The Postcolonial Print Cultures Conference was convened at SOAS University of London on the 11-12th January 2019. The methodological conditions behind the conference are to consider the historical moment of the Cold War in ways other than by splitting the world into two spheres.
Ronah Baha discusses the politics of the BBC's decision to name their BBC Afghanistan page 'BBC Dari', focusing on the rich diversity of Persian literary and civilisational linguistic histories.
In this piece MULOSIGE researcher July Blalack reflects on her book chapter on the history of Mauritanian novels and how it fits in with the larger project of The Oxford Handbook of Arab Novelistic Traditions (OUP 2017; edited by Waïl S. Hassan). The handbook showcases how the Arabic novel has developed in many different
Barks looks to create a rendition of Rumi that is intelligible to him. This endeavor manifests as a form of Orientalism, however subtle: it is Barks’ project to create Rumi and Rumi's poetry in his own image.
Hispanophone Maghribi authors have not yet made inroads into the Spanish literary scene and academia, nor in the Moroccan one. This double absence derives on the one hand from the particularities of this colonial context, but it is also related to the general absence of Hispanophone literatures within the field of postcolonial studies, where issues related to the modern Spanish colonies are not often discussed.
Laura Casielles (Spain, 1986) is a PhD student at the Department of Arabic Studies at the Universidad Autónoma de Madrid. Her research focuses on Moroccan authors writing in French and Spanish as well as on writers of the Moroccan diaspora in Spain and France. She has a degree in Journalism, another one in Philosphy and a master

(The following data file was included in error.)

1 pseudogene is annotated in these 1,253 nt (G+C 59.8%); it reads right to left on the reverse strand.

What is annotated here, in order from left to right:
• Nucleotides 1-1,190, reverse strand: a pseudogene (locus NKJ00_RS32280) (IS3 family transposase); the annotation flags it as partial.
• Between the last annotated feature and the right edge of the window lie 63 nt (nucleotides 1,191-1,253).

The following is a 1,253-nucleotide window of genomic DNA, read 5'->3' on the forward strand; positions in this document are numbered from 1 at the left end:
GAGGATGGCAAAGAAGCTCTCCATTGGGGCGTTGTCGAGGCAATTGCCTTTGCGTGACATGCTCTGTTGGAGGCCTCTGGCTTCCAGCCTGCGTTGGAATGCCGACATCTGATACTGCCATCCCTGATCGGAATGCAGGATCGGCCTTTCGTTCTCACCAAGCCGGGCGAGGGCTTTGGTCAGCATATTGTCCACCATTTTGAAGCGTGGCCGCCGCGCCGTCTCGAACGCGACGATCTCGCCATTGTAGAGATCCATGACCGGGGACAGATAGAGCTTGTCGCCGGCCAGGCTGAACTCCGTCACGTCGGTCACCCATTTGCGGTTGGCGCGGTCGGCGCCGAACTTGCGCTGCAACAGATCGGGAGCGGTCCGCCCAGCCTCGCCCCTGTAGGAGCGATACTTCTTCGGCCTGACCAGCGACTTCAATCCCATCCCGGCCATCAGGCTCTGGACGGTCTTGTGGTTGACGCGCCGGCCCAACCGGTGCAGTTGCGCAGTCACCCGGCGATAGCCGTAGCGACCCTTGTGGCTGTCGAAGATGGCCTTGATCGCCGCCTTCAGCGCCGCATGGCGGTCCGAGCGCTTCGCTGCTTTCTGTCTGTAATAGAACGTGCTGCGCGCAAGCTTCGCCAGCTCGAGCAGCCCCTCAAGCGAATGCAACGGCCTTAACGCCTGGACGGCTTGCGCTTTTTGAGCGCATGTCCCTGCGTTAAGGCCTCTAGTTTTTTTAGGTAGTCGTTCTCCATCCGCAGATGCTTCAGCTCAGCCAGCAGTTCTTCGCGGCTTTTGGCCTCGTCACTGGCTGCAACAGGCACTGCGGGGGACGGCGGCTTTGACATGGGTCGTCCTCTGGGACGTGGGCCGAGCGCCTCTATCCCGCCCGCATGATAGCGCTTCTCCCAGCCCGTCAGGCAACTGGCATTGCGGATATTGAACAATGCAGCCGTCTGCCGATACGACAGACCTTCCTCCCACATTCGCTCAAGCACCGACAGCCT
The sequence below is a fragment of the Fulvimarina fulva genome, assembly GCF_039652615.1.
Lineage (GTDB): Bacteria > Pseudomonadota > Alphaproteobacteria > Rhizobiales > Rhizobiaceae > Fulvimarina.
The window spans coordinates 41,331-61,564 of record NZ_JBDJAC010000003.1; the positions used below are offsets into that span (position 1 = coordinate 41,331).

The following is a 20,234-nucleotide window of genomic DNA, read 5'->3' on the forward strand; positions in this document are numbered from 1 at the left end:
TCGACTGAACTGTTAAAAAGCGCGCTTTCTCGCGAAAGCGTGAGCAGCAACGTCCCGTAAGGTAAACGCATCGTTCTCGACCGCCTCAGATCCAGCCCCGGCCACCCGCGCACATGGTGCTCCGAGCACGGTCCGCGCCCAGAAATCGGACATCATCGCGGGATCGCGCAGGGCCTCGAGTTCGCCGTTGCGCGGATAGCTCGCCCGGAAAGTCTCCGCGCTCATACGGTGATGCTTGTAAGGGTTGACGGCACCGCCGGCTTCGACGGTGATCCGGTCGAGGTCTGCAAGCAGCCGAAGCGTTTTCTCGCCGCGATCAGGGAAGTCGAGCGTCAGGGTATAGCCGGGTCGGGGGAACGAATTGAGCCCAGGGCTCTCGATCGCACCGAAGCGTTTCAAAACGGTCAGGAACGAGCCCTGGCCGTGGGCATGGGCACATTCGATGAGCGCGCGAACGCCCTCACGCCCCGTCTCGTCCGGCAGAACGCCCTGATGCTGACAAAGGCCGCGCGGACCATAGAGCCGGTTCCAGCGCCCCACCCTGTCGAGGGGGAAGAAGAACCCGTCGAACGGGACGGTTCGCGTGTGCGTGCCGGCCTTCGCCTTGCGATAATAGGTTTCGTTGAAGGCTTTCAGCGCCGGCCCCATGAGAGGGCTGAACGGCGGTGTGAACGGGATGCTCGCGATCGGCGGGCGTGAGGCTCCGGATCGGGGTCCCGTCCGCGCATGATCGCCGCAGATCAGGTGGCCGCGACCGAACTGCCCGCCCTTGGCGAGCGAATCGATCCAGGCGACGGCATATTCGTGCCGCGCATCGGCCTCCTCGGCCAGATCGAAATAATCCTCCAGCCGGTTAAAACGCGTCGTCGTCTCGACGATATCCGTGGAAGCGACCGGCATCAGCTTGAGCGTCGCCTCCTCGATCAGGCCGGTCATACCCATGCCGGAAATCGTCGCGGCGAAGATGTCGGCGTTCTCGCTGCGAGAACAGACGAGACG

"La colonisation n'appartient pas au passé, elle survit à sa propre mort en organisant une double amnésie: l'effacement des cultures colonisées et l'igonrance ou le déni de cet effacement."
Kamel Kilani, a pioneer of children's literature in Arabic, translated and redacted from a remarkably catholic range of sources, as Egyptian writer Baheyya explores in this reposted blog
Through the annual festival celebrating the Mawlid, or the Prophet Muhammad's birthday, July Blalack explores the mingling multilingual poetry and oral histories from Assa, where Berber/ Amazigh tribes have long mixed with their Sahrawi neighbors.
This Arabic short story published in New York during the Prohibition Era uses science fiction to imagine just how far banning certain beverages could possibly go. Raphael Cormack translated the story into English, and includes an introduction which contextualizes the story and 'Al-Akhlaq' journal as part of a larger Arabic literature and news scene set in New York in the early 20th century